I am sure that the federal judges will decline this invitation, and Koontz gives them plenty of remedial opportunities to do so. The important point is that we should not let the glittering, abstract, and absolutist rhetoric of federal rights fool us into thinking that the underlying doctrines being enforced are the sorts of rules that normally should or will be implemented by federal judges. As a normative and predictive matter, federal takings doctrine always will be a minor sideshow in subnational landuse law -- and a good thing, too. Of course, private property is protected by a fundamental federal right. But subnational official normally outperform federal judges in implementing the right, because the costs of exploitation inflicted by the former is outweighed by the costs of blundering doctrinal calcification inflicted by the latter.

Posted by Rick Hills on August 16, 2013 at 12:50 PM | Permalink


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Hi Damien -- You had made this point in response to my earlier post on Koontz, but I think that the argument rests on a confusion between judicial supremacy and constitutional supremacy. San Remo Hotel expressly rejected your premise that "the federal courts are meant to be forums where such rights are vindicated." Now, you might not like San Remo Hotel -- but you'll need to make an argument, not merely an assertion, to persuade anyone else.

Yes, of course, constitutional rights are supreme over state law -- but who is to decide the content of those rights? You assume away this question by moving from the idea that, because the Constitution protects a right, therefore it naturally follows that federal judges must be the supreme expositors of what that right means.

As you know, it is a staple theme of 1L constitutional law that constitutional supremacy does not entail judicial supremacy. The courts' role in construing the constitution varies subtly by context, from nil (in pure political questions) to modest (the so-called "rational basis" test -- really a mini-political question doctrine), to robust. There are aspects of the Constitution that the courts leave to other actors to interpret -- to Congress, to juries (think of Miller v. California's "community standards" prong), to Presidents, and, yes, to subnational officials. If you think that federalism does not matter in takings doctrine, then you have not been paying attention: Kelo, San Remo, and other decisions routinely invoke the importance of subnational power to limit the scope of the 14th Amendment's incorporation of the just compensation clause.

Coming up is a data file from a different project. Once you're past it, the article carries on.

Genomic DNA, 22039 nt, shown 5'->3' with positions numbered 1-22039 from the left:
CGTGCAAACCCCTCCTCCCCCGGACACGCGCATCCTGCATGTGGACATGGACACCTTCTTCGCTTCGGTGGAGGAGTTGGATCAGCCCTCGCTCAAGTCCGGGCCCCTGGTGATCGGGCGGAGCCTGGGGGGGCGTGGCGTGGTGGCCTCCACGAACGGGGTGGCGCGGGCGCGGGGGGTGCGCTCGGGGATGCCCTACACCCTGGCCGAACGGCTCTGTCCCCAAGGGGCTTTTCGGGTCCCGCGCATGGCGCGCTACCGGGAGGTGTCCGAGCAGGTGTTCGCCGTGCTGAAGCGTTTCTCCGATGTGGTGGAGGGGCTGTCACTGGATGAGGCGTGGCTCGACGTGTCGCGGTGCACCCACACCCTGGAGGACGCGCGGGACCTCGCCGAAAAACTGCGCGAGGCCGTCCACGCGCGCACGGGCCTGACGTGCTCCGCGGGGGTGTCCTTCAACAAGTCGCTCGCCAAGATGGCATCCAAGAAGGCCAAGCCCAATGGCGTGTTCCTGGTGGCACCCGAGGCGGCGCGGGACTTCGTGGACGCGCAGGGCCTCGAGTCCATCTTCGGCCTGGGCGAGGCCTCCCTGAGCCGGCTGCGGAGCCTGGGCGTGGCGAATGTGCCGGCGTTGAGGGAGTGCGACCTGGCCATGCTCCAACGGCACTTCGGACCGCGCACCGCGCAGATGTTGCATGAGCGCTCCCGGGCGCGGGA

Moreover, your offhand assertion that biggest threat to individual rights always comes from majoritarian rather than minoritarian institutions needs a little defense. In the 18th century, the standing assumption was that judges were NOT trustworthy expositors of the Constitution: Colonial assemblies, Parliament, and state legislatures were all deemed to be more reliable by Whigs in light of the experience with egregiously unjust Stuart judges like Scroggs and Jeffreys. As Jeremy Waldron has argued at length, there is no reason to believe that judges systematically will always outperform legislatures in defining and enforcing rights: The question depends on whether one believes that the risks of majoritarian factionalism outweigh the risks of minoritarian factionalism. Try telling farmers in China that populism rather than bureaucratic greed is the biggest threat to their access to private farmland. Try telling the demonstrators in Moscow that popular democracy rather than tyranny of the siloviki is the biggest danger to private freedom. The claim that state officials are less solicitous of private property rights than federal judges is just patently false, as the Bert J. Harris Act and other examples that you ignore indicate.

Sure, federalism is a means to the end of protecting individual rights. But so is judicial review. You need to defend rather than assume the position that the latter magically outperforms the former.

Posted by: Rick Hills | Aug 17, 2013 8:58:24 AM

It seems to me that the federalism discussion is a red herring and simply confuses the relevant point. If the Constitution protects a right, and the federal courts are meant to be forums where such rights can be vindicated, then why should we be disturbed by the federal judicial vindication of those rights? Only, of course, if there are some federal rights (dare I say property rights?) that we're not particularly crazy about. (As an aside, I would suggest that "subnational officials" outperform federal judges only in the sense that they tend to be less solicitous of federal rights than federal judges). Federalism is not an end in itself but a means (like separation of powers and checks and balances) for securing individual liberty.

Posted by: Damien Schiff | Aug 16, 2013 7:41:54 PM